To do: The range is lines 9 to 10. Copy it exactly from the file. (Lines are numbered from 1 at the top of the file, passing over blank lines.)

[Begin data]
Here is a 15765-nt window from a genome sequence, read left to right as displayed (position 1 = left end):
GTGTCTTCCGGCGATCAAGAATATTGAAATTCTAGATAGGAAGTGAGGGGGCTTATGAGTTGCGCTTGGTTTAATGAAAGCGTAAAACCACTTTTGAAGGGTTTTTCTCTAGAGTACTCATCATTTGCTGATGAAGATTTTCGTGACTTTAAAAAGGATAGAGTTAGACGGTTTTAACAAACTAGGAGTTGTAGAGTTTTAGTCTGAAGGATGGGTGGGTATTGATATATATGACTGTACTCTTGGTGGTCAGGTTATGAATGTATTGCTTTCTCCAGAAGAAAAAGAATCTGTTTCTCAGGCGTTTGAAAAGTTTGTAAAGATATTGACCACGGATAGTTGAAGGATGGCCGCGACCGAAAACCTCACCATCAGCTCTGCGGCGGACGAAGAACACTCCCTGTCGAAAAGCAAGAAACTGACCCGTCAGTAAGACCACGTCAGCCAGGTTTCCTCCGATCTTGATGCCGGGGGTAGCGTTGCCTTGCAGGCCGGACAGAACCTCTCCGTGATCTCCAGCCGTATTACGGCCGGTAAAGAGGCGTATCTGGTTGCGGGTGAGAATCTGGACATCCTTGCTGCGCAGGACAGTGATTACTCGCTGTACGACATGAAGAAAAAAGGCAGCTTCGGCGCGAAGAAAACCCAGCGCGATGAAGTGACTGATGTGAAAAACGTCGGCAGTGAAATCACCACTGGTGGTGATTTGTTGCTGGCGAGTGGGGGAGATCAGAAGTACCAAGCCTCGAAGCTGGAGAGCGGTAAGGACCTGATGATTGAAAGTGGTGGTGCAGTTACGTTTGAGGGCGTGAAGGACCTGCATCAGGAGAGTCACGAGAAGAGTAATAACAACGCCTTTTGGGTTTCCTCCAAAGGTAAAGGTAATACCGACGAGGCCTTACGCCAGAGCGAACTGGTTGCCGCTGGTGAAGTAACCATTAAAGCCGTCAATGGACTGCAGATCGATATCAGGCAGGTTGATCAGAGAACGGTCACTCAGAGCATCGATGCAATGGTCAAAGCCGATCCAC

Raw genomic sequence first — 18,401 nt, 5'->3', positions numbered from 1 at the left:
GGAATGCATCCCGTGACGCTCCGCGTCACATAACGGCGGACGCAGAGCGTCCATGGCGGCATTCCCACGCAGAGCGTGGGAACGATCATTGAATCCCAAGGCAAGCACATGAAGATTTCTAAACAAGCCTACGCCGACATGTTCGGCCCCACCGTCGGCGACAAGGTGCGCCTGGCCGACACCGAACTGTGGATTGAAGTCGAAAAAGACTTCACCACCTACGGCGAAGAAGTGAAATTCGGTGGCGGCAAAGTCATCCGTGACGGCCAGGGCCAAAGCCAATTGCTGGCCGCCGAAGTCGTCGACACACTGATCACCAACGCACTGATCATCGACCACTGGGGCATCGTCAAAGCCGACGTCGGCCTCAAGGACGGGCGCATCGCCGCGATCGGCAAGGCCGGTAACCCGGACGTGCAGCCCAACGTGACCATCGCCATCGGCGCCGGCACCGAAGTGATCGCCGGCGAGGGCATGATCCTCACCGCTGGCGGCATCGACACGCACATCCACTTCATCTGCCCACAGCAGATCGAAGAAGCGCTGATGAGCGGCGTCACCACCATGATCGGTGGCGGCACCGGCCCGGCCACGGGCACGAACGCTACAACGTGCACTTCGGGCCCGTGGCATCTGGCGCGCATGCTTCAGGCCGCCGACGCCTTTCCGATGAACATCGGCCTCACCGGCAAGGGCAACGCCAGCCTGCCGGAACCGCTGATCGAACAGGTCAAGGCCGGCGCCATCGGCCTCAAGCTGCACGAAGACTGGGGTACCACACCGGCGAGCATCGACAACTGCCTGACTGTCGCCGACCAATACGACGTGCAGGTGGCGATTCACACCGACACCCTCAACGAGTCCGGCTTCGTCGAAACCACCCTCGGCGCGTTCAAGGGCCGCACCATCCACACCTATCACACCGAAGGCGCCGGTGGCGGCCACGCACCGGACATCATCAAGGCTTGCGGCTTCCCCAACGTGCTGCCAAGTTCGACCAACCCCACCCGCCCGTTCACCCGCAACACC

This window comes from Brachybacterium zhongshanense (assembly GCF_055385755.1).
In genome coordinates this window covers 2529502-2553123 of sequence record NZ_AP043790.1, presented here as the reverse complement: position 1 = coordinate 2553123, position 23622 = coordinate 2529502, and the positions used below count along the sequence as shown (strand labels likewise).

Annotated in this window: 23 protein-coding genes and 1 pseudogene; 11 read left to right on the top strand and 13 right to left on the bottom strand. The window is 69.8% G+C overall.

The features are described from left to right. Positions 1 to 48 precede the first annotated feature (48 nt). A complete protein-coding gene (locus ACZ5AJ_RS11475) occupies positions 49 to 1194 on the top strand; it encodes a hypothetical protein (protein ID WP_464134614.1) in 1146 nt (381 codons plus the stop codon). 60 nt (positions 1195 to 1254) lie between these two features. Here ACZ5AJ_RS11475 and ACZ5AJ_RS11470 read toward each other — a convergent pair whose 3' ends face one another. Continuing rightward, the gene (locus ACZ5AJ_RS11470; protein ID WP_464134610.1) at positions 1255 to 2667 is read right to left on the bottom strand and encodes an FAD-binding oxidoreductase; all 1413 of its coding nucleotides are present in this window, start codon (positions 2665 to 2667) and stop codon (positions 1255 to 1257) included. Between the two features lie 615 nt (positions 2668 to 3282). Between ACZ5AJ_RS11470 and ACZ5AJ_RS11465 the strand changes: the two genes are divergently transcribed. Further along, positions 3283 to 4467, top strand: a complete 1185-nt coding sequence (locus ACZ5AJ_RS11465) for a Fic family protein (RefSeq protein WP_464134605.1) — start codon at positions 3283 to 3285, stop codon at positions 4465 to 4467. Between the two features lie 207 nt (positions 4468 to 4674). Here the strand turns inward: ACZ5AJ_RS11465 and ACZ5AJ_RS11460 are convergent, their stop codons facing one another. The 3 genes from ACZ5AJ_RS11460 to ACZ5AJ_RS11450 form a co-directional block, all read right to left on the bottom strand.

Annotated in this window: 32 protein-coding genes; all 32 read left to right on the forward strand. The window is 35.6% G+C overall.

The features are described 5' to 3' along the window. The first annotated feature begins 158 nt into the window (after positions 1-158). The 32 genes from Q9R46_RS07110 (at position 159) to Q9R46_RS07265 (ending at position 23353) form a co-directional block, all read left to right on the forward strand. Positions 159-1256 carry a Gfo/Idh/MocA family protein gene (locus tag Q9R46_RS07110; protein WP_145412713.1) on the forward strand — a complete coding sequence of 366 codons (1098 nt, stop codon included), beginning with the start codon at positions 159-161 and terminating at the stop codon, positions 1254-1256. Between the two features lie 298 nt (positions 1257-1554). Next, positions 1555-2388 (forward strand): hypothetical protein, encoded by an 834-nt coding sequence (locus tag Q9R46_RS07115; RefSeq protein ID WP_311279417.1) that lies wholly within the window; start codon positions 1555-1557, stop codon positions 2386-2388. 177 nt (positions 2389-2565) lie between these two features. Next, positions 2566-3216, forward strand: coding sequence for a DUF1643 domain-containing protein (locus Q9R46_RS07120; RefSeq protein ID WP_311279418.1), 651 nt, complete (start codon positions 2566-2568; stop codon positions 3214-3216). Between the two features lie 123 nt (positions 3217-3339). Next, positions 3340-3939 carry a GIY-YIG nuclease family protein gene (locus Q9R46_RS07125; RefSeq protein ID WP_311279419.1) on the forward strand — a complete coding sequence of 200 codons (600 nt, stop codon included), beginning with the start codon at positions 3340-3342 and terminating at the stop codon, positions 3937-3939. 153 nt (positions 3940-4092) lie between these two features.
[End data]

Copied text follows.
Annotated in this window: 32 protein-coding genes; all 32 read left to right on the forward strand. The window is 35.6% G+C overall.

The features are described 5' to 3' along the window. The first annotated feature begins 158 nt into the window (after positions 1-158). The 32 genes from Q9R46_RS07110 (at position 159) to Q9R46_RS07265 (ending at position 23353) form a co-directional block, all read left to right on the forward strand. Positions 159-1256 carry a Gfo/Idh/MocA family protein gene (locus tag Q9R46_RS07110; protein WP_145412713.1) on the forward strand — a complete coding sequence of 366 codons (1098 nt, stop codon included), beginning with the start codon at positions 159-161 and terminating at the stop codon, positions 1254-1256. Between the two features lie 298 nt (positions 1257-1554). Next, positions 1555-2388 (forward strand): hypothetical protein, encoded by an 834-nt coding sequence (locus tag Q9R46_RS07115; RefSeq protein ID WP_311279417.1) that lies wholly within the window; start codon positions 1555-1557, stop codon positions 2386-2388. 177 nt (positions 2389-2565) lie between these two features. Next, positions 2566-3216, forward strand: coding sequence for a DUF1643 domain-containing protein (locus Q9R46_RS07120; RefSeq protein ID WP_311279418.1), 651 nt, complete (start codon positions 2566-2568; stop codon positions 3214-3216). Between the two features lie 123 nt (positions 3217-3339). Next, positions 3340-3939 carry a GIY-YIG nuclease family protein gene (locus Q9R46_RS07125; RefSeq protein ID WP_311279419.1) on the forward strand — a complete coding sequence of 200 codons (600 nt, stop codon included), beginning with the start codon at positions 3340-3342 and terminating at the stop codon, positions 3937-3939. 153 nt (positions 3940-4092) lie between these two features.